Thursday, 21 March 2019

Dimminsdale and Calke Abbey

Saturday 17th February and 10th March 2018

Ever since I first encountered the nature reserve at Dimminsdale, on the border between Leicestershire and Derbyshire, I have made a point of returning every year to see the stunning display of snowdrops that are extra special at this time of the year when everything else is still hibernating for winter. Last year was no different as I parked at the southern end of Staunton Harold Reservoir as I had before, but this time I headed away from Dimminsdale at first onto a permissive path described as the Staunton Harold Ridgeway that affords stunning views over the valley. Unfortunately I was more concerned with staying upright as the ground was very muddy as I followed the edge of a field and there were not many opportunities to admire the view. Coming off the fields the terrain improved as I entered a small area of woodland and started to descend on a delightful path perched high above the steep valley slopes. When I came out of the trees I beheld a wondrous sight down to the stately Staunton Harold Hall and Church.

I had never taken this route before and was quite taken by the view before me that looked spellbinding despite the heavily manufactured gardens when I usually prefer wilder surroundings. Feeling somewhat as if I was intruding I descended the steep grassy slopes and crossed the causeway between the ponds and walking past the front of the hall tried to have a look around Staunton Harold Church. This is owned by the National Trust, but it didn’t seem to be open so I walked back past the front of the hall and paused beside the northern pond to take a few pictures before moving on around the back of the hall. There I found the Ferrers Centre for Arts & Crafts and Staunton Harold Nurseries & Garden Centre. After a brief stop at the garden centre where I resisted the temptation to buy anything I continued on my walk passing through the Marie Curie Cancer Care Field of Hope. I remember walking through this field a few years earlier when it was full of daffodils, but I was now a few weeks too early.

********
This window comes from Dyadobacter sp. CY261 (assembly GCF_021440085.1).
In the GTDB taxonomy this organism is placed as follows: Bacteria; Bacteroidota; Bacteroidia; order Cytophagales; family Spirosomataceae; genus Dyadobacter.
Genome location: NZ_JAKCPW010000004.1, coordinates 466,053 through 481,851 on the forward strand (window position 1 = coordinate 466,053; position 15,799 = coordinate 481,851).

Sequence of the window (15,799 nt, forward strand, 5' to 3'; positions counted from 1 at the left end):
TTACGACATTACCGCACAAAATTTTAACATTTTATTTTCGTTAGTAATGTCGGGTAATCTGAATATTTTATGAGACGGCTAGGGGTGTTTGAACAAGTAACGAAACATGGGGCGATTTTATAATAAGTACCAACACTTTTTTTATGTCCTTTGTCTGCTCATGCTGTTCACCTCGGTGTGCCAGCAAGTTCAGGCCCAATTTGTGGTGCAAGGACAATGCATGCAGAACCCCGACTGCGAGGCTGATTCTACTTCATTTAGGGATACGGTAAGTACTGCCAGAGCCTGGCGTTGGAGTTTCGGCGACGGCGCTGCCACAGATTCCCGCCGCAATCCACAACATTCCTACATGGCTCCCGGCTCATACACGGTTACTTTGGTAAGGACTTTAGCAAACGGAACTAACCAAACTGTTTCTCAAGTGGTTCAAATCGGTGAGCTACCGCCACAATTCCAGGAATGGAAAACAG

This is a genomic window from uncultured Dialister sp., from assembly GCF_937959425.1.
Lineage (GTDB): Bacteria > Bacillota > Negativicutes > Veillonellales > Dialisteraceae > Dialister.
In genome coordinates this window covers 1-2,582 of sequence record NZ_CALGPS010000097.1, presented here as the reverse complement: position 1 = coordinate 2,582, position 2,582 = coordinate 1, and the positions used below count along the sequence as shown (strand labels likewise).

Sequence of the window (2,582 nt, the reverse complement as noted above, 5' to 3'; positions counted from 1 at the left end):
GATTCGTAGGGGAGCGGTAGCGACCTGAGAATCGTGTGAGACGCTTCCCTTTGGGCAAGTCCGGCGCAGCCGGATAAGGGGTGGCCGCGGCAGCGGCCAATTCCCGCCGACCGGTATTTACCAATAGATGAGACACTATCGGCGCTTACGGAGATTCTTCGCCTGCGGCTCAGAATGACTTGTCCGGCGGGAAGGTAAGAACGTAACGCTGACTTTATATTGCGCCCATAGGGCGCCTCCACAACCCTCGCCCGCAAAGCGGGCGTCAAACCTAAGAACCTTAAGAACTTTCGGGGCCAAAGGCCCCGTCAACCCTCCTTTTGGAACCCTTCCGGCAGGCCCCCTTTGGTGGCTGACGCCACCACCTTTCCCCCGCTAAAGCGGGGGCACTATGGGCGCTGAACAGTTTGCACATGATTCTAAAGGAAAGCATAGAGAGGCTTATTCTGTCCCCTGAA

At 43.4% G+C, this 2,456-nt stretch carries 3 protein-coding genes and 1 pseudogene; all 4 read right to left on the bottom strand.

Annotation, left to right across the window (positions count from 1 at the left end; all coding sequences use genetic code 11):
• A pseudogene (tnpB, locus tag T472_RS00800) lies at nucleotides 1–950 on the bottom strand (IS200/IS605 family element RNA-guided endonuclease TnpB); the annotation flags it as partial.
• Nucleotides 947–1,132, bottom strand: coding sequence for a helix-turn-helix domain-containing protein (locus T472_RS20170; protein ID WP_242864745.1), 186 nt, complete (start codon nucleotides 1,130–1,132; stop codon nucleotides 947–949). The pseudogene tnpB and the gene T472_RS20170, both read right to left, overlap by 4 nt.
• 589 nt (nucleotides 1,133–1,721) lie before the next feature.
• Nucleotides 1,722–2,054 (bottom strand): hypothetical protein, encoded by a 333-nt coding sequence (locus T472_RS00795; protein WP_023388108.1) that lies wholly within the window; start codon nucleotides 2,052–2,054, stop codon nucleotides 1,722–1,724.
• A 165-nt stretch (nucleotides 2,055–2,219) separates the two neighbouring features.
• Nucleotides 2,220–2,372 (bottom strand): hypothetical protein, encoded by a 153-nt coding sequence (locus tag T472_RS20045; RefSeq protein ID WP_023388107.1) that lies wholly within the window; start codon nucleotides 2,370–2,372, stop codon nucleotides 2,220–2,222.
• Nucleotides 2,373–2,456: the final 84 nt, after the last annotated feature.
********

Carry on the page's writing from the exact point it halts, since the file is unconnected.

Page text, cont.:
Another muddy field brought me to Heath End on the route of the National Forest Way and Ivanhoe Way. Both of these head straight towards Dimminsdale but I was delaying the delight as I headed across the road and onto a path into Calke Park. This was just as muddy as the path I had encountered earlier so that I was beginning to despair. The purpose of this walk had actually been to reconnoitre a route for when I took some people from work for a walk a few weeks later, and so far all I’d found was mud. In the event on that occasion we had headed straight into Dimminsdale where I showed them the delights of the wondrous displays of snowdrops that still looked amazing despite clearly being past their best. Three weeks earlier I hadn’t stayed in Calke Park very long as being unable to contain my anticipation any longer I had headed back to Dimminsdale where I found a bountiful display of snow drops at their best covering the ground. After taking many photos my patience was rewarded as the setting sun finally came out to spotlight these delightfully delicate flowers.